“One year and one week ago—on February 17th, 2022—I warned this council that Russia was planning to invade Ukraine,” Secretary of State Antony Blinken told the United Nations Security Council Ministerial Meeting on Ukraine Sovereignty and Russian Accountability today.

“I said that Russia would manufacture a pretext, and then use missiles, tanks, soldiers, cyber attacks to strike pre-identified targets, including Kyiv,” Blinken continued, “with the aim of toppling Ukraine’s democratically elected government. Russia’s representative—the same representative who will speak today—called these, and I quote, ‘groundless accusations.’

“Seven days later, on February 24th, 2022, Russia launched its full-scale invasion.”

When Putin’s initial attack failed to give him control of Ukraine, Blinken continued, “he called snap referenda in four occupied parts of Ukraine, deported Ukrainians, bussed in Russians, held sham votes at gunpoint, and then manipulated the results to claim near unanimous support for joining the Russian Federation.”

“Over the last year,” Blinken said, “Russia has killed tens of thousands of Ukrainian men, women, and children; uprooted more than 13 million people from their homes; destroyed more than half of the country’s energy grid; bombed more than 700 hospitals, 2,600 schools; and abducted at least 6,000 Ukrainian children—some as young as four months old—and relocated them to Russia.

“And yet, the spirit of the Ukrainians remains unbroken; if anything, it’s stronger than ever.”

Blinken’s remarkable speech told the history of Russia’s 2022 invasion of Ukraine, then highlighted that the world community has come together to stand behind Ukraine and the principles of the United Nations Charter that make all countries safer and more secure: “No seizing land by force. No erasing another country’s borders. No targeting civilians in war. No wars of aggression.”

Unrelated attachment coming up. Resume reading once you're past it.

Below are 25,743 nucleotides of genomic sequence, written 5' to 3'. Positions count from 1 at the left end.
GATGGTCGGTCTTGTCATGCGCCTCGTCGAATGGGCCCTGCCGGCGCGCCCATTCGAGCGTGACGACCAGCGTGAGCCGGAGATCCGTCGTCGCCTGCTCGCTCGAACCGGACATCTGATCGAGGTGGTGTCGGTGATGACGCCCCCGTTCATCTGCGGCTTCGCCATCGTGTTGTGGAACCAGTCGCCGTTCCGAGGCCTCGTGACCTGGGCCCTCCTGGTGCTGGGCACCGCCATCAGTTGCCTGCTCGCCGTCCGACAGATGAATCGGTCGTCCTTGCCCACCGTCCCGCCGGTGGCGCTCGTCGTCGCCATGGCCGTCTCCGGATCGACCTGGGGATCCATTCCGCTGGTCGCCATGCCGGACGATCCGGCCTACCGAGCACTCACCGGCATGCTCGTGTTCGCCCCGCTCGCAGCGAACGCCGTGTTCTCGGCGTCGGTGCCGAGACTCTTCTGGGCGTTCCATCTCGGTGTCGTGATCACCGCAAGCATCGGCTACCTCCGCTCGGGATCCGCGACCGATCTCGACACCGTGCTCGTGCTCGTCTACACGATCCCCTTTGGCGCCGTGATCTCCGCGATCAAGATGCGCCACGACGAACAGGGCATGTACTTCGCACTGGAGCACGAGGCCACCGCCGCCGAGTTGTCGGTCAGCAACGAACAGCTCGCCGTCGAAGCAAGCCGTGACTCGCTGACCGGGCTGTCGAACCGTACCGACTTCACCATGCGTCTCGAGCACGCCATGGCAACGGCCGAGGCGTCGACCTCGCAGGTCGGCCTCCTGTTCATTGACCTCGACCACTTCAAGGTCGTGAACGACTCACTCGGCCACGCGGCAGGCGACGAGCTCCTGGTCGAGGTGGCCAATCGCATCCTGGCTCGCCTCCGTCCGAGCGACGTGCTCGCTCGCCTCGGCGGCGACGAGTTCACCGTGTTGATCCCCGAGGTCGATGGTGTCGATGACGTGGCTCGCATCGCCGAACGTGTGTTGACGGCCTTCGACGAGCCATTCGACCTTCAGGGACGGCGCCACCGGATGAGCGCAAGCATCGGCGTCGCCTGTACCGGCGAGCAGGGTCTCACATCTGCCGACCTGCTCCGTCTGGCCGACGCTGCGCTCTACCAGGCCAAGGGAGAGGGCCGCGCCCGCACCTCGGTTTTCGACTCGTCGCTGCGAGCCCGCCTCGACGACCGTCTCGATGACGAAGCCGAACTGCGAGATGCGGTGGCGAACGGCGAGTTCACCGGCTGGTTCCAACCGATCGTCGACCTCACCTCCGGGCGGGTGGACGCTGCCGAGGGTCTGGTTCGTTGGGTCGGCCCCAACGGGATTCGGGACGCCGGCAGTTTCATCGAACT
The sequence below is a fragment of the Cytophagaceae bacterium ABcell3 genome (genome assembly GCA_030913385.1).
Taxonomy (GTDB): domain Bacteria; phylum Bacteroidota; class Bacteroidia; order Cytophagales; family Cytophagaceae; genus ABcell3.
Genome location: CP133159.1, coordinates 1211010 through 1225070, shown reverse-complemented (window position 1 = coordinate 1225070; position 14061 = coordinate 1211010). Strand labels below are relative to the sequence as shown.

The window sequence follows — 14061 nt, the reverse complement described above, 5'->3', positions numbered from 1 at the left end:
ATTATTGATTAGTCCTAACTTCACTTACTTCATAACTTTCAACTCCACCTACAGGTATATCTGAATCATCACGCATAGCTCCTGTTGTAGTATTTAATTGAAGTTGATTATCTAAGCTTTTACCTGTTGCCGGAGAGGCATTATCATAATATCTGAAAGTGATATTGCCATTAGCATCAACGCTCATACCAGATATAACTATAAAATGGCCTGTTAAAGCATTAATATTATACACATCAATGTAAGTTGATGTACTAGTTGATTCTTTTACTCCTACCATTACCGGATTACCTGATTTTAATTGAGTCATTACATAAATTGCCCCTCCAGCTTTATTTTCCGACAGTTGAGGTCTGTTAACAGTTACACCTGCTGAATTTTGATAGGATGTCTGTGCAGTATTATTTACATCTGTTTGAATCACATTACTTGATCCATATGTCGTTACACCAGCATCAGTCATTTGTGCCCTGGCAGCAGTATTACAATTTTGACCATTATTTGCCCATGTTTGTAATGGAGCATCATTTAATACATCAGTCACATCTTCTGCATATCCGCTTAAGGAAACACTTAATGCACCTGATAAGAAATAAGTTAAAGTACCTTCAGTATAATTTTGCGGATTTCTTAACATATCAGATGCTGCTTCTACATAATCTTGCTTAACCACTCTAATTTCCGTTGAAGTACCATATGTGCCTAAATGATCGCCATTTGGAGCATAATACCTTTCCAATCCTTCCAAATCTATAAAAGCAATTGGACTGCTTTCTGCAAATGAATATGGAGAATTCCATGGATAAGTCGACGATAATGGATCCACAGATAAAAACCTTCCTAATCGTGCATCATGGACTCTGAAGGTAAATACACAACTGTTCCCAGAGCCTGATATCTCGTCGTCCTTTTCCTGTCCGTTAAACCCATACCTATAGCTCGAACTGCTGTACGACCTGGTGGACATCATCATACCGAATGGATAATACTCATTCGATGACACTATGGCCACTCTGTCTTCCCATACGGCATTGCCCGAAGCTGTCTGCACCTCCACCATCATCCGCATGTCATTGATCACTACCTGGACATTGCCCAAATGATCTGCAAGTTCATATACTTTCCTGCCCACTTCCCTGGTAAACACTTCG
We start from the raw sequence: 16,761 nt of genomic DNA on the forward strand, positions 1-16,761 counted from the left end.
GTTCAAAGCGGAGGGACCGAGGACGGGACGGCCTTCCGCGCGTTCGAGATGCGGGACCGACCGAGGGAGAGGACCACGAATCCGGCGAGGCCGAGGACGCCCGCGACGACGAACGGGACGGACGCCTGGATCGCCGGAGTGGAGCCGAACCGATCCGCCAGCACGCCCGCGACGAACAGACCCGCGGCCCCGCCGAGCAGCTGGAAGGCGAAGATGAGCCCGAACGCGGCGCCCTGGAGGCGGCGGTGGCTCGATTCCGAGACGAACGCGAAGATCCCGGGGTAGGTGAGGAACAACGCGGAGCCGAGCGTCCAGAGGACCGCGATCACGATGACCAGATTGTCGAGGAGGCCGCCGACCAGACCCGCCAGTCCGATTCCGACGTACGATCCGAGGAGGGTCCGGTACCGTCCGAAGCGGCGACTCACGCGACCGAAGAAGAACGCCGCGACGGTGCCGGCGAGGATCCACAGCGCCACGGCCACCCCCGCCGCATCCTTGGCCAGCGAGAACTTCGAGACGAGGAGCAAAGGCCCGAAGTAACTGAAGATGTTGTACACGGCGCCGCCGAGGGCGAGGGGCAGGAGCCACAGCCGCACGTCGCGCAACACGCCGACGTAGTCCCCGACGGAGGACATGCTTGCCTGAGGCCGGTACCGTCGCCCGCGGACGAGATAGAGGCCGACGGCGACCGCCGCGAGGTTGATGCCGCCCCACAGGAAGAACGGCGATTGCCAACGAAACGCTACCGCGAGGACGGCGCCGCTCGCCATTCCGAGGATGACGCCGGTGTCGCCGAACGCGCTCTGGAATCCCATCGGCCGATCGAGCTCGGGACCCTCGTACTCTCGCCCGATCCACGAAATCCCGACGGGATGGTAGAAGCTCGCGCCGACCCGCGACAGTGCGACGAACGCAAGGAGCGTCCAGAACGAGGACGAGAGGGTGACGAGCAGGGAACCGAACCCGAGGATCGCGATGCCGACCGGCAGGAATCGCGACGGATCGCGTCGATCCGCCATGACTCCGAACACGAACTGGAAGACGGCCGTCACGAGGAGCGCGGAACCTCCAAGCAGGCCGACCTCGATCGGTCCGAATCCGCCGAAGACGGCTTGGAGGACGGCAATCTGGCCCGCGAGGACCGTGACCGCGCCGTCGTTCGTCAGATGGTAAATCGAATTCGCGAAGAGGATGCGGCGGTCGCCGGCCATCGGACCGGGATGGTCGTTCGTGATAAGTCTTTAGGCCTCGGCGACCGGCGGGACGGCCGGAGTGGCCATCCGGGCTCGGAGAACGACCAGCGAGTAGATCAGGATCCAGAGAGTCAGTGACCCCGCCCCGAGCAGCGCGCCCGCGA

He noted that the war had caused hardship around the globe, but the “vast majority” of states in the United Nations have condemned Russia’s violations of the U.N. Charter, including 141 who voted for a resolution along those lines just yesterday.

When Putin tried to use hunger as a weapon to end sanctions, more than 100 countries stepped up to bring down world grain prices; when Putin tried to use energy as a weapon, the rest of the world redirected national gas supplies so that the countries he was targeting could keep their people warm, and Europe worked hard to end its dependence on Russian energy.

Blinken said that if we do not defend the basic principles of the U.N. Charter, “we invite a world in which might makes right, the strong dominate the weak. That’s the world this body was created to end.”

While everyone—especially Ukraine—wants peace, he said, that peace must be durable, not simply an excuse to let Russia rest, rearm, and relaunch the war. As Ukraine president Volodymyr Zelensky has outlined, any peace must honor Ukraine’s territorial sovereignty. Putin has rejected this condition out of the box, saying that Ukraine must accept his “annexation” of Ukraine’s territories.